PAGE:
“Flexibility is valuable in almost any aspect of life – in school, on the job, in intimate relations with other people, and even in dealing with oneself. Just think of how much more effective teachers could be if they accommodated themselves to the varied styles of thinking in their classrooms, or how easy it would be to work for people who allowed us to be ourselves and to get our work done in ways that are effective for us, or how enjoyable it would be to be in a relationship with someone who fully appreciated us for ourselves – for our own likes and dislikes – rather than for what they would like us to be. The advantages of flexibility are so overwhelming that one wonders why we don’t emphasize it much more than we do in our teaching of our children, our students, and our employees.” (p.86)
“One thing we absolutely need to recognize is that what we say is far less important than what we do. If we want our children or students or employees to express themselves creatively, then we have to give them the opportunity to do so. It doesn’t matter much if we tell them that we value their creative thinking, and then criticize or forestall every idea they propose.” (p.87)
“Ultimately, you must encourage creative thinking by modeling it. It is hard to encourage creative thinking if you do not model it.
You also encourage [different thinking] styles by giving people (children, students, employees, whomever) opportunities to work in those styles. It is for this reason that I vary the kinds of assignments I give students. If I want them to develop flexibility, then I have to give them the opportunity to [-p.88] learn and think flexibly in my courses. If I always lecture, or always give multiple-choice tests, I am basically encouraging one small set of styles over all others.” (pp.87-88)
“…many people change with age in their styles of thinking. Styles, like abilities, are fluid rather than fixed, and dynamic rather than static entities. Contrary to the impression I had when I was 21, development does not stop on or about the day you attain majority age. Rather, it is an ongoing process throughout one’s life span, and the modes of thinking with which one is so comfortable in one’s youth often seem foreign and strange years later.” (p.89)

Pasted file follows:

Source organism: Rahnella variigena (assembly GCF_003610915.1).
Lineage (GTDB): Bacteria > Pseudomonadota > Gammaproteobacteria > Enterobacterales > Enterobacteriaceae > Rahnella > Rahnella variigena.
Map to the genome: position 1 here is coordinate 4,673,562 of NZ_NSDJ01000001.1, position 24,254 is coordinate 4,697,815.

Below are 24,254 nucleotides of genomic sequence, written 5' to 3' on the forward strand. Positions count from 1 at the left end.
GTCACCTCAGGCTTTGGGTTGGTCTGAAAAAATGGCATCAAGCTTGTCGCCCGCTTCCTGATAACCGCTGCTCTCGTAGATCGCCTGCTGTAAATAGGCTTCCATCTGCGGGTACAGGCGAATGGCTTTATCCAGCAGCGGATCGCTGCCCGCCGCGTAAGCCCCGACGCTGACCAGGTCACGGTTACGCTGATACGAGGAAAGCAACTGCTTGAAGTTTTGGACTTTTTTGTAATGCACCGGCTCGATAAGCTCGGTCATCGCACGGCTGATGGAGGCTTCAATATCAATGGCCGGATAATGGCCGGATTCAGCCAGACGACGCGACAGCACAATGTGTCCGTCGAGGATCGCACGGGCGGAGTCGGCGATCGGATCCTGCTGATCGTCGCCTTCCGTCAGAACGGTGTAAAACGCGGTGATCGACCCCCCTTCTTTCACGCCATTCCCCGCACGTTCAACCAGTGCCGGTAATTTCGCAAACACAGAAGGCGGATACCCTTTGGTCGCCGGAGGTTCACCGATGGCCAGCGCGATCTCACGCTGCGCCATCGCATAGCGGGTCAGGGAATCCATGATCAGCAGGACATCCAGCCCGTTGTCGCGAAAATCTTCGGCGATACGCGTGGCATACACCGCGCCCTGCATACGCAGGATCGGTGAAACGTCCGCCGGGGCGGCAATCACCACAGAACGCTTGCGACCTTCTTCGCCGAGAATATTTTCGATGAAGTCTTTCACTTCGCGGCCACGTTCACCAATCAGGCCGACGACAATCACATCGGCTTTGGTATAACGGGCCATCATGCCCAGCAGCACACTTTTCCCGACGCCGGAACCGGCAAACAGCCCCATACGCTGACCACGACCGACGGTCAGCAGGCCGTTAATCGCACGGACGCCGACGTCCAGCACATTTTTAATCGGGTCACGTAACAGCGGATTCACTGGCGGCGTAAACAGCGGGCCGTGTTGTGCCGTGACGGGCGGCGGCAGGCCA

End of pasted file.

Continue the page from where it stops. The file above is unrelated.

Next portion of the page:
“For the most part, people acquire their styles through socialization. But it is also possible to teach styles.
One way to teach styles is by giving children or students tasks that require them to utilize the styles you want to develop. That’s why I give my own students a wide variety of instructional activities – lectures, in-class discussions, small-group exercises, exams, papers, homework assignments, and the like. The more that people use a particular style, the more comfortable they become with its use.
Another way to teach styles is by teaching the theory in this book (or another theory, if you prefer!). When students learn directly about styles, they come to realize that they have more options than they may have thought, and moreover, that because someone thinks in a way that is different from the way they think, it does not mean that the person thinks more poorly (or better). Many students gain a sense of self-efficacy when they learn about styles, because they realize that there is nothing wrong with the way they think. What is important is to make the most of it.” (p.90)
“Those who get A’s are not necessarily the best in the career that follows from the course. Throughout the life span, the styles that are required for success at various points of career change.” (p.91)
“The activities of the workplace may differ quite a bit from the activities of the school, and often, the abilities required for success in a job are quite different from those required for success in school. But most jobs have in common with secondary school, college, and coloring books the demand that the individual stay within the lines. Not all jobs are this way: for example, creative writer, artist, or even research scientist. It is perhaps no wonder that the best creative writers and artists are often people who did not do particularly well in school.” (p.91)
Ref: (emphases in blue bold, mine; italics in original) Robert J. Sternberg (c1997) Thinking Styles. Cambridge University Press: Cambridge